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FDIC Regulator Warns Senators: Don’t Lower Bank Capital Standards - ABI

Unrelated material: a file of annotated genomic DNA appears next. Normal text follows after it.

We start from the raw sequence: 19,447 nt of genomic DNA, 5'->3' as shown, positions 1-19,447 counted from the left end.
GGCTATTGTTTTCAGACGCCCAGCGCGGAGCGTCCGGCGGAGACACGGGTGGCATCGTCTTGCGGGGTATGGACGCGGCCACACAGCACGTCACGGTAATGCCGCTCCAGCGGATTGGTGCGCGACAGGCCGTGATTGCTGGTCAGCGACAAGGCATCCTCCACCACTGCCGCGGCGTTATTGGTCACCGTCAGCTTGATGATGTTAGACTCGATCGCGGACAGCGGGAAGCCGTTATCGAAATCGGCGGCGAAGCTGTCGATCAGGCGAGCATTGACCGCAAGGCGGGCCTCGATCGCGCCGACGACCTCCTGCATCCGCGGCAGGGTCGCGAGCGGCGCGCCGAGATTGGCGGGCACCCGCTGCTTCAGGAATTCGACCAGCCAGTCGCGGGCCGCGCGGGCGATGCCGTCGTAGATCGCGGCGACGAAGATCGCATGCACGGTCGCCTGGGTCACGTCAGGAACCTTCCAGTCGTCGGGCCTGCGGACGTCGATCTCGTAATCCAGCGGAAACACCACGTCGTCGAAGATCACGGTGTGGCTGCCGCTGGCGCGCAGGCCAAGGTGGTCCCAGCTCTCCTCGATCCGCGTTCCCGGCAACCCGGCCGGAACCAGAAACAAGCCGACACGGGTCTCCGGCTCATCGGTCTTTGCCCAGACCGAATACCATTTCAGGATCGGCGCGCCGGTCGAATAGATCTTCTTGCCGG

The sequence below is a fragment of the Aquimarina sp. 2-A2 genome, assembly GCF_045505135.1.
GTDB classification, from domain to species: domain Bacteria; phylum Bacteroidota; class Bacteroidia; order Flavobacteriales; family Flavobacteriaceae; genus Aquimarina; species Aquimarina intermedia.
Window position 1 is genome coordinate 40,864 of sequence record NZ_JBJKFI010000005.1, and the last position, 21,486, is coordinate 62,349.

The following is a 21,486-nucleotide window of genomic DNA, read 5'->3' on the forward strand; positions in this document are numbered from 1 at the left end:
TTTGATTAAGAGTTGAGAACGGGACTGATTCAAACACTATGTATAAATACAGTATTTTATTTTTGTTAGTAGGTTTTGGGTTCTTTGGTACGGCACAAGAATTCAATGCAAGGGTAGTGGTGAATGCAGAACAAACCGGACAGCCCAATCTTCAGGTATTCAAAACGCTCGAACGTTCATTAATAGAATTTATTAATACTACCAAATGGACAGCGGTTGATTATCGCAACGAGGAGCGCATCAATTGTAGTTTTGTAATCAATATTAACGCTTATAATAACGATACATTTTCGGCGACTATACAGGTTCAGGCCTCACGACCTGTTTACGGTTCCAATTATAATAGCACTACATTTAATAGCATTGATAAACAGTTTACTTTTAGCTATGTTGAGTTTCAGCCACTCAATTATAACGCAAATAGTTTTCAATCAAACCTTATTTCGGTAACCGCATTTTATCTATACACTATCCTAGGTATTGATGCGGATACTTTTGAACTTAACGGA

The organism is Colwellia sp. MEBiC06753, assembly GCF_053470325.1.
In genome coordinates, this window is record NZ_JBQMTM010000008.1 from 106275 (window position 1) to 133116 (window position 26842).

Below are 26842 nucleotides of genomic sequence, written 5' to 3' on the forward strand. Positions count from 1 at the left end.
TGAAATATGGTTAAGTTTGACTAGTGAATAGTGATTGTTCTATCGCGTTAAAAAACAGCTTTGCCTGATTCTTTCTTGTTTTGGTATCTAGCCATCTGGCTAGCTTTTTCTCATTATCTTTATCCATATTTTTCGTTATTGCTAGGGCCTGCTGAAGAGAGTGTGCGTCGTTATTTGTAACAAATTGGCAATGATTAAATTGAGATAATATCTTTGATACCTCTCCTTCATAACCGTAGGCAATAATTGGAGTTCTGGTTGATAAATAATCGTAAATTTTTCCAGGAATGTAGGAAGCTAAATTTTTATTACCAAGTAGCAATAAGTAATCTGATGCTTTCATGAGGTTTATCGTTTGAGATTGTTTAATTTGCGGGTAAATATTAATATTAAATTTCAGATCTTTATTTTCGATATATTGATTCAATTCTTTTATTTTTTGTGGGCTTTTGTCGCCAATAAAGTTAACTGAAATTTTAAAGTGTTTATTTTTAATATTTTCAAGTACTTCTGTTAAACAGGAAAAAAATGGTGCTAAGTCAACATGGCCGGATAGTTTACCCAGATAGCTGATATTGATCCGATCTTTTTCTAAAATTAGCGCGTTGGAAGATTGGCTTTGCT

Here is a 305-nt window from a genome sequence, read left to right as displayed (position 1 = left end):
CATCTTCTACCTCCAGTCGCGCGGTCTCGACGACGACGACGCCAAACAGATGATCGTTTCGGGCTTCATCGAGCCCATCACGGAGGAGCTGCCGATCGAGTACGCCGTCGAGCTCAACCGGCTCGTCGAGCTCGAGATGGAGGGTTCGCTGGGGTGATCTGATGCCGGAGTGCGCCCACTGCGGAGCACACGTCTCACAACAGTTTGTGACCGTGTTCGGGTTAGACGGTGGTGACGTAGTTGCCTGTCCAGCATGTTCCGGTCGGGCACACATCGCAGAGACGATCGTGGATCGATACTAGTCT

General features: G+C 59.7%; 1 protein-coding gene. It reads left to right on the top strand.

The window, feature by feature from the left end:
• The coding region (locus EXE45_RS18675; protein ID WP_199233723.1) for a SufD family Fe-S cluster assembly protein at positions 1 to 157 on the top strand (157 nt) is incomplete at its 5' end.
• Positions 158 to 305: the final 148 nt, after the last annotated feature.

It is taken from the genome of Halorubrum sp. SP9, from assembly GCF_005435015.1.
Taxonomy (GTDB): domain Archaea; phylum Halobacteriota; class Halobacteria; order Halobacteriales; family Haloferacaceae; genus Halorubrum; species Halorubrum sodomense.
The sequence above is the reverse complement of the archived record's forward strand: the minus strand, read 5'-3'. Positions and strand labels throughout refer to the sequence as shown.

A regulator responsible for the safety of banks has a message to senators: Don't listen to bankers telling you that they need lower capital requirements to increase lending, the Washington Examiner reported today. Despite the push from the industry to lower the standards that were ramped up in the wake of the 2008 financial crisis, big banks actually have too little capital, according to Thomas Hoenig, the vice chairman of the Federal Deposit Insurance Corporation. In a letter sent on Monday to Senate Banking Committee Chairman Mike Crapo (R-Idaho), Hoenig argued that if banks want to increase lending, they could do so without lower capital requirements, by retaining earnings rather than paying dividends to shareholders. The 10 biggest banks could boost lending by $1 trillion annually simply by holding onto more earnings, he said. "I can only caution against relaxing current capital requirements and allowing the largest banks to increase their already highly leveraged positions," Hoenig told Crapo and his Democratic counterpart on the committee, Sen. Sherrod Brown of Ohio in the previously unreported letter. "The real economy has little to gain, and much to lose, by doing so."

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